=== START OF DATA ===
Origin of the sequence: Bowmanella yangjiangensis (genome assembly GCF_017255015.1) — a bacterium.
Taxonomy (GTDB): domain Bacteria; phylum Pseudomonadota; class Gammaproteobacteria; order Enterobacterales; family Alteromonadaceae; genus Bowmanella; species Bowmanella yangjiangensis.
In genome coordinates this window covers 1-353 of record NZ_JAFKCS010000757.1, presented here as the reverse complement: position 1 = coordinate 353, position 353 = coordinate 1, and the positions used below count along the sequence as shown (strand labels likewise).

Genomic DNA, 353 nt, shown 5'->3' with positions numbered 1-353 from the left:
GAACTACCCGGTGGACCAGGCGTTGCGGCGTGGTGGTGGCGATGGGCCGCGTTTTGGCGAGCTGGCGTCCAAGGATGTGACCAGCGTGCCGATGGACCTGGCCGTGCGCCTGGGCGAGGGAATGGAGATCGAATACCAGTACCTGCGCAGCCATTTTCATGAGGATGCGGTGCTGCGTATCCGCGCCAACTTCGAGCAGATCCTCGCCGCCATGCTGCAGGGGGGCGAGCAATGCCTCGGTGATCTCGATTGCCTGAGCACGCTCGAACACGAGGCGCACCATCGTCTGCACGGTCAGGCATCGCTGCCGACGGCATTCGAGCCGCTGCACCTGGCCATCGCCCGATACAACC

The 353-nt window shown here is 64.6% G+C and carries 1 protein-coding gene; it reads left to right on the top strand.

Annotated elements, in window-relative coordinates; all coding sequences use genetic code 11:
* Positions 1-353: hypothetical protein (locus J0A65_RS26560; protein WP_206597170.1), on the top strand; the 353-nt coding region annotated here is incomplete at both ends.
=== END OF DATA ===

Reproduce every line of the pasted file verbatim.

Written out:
Origin of the sequence: Bowmanella yangjiangensis (genome assembly GCF_017255015.1) — a bacterium.
Taxonomy (GTDB): domain Bacteria; phylum Pseudomonadota; class Gammaproteobacteria; order Enterobacterales; family Alteromonadaceae; genus Bowmanella; species Bowmanella yangjiangensis.
In genome coordinates this window covers 1-353 of record NZ_JAFKCS010000757.1, presented here as the reverse complement: position 1 = coordinate 353, position 353 = coordinate 1, and the positions used below count along the sequence as shown (strand labels likewise).

Genomic DNA, 353 nt, shown 5'->3' with positions numbered 1-353 from the left:
GAACTACCCGGTGGACCAGGCGTTGCGGCGTGGTGGTGGCGATGGGCCGCGTTTTGGCGAGCTGGCGTCCAAGGATGTGACCAGCGTGCCGATGGACCTGGCCGTGCGCCTGGGCGAGGGAATGGAGATCGAATACCAGTACCTGCGCAGCCATTTTCATGAGGATGCGGTGCTGCGTATCCGCGCCAACTTCGAGCAGATCCTCGCCGCCATGCTGCAGGGGGGCGAGCAATGCCTCGGTGATCTCGATTGCCTGAGCACGCTCGAACACGAGGCGCACCATCGTCTGCACGGTCAGGCATCGCTGCCGACGGCATTCGAGCCGCTGCACCTGGCCATCGCCCGATACAACC

The 353-nt window shown here is 64.6% G+C and carries 1 protein-coding gene; it reads left to right on the top strand.

Annotated elements, in window-relative coordinates; all coding sequences use genetic code 11:
* Positions 1-353: hypothetical protein (locus J0A65_RS26560; protein WP_206597170.1), on the top strand; the 353-nt coding region annotated here is incomplete at both ends.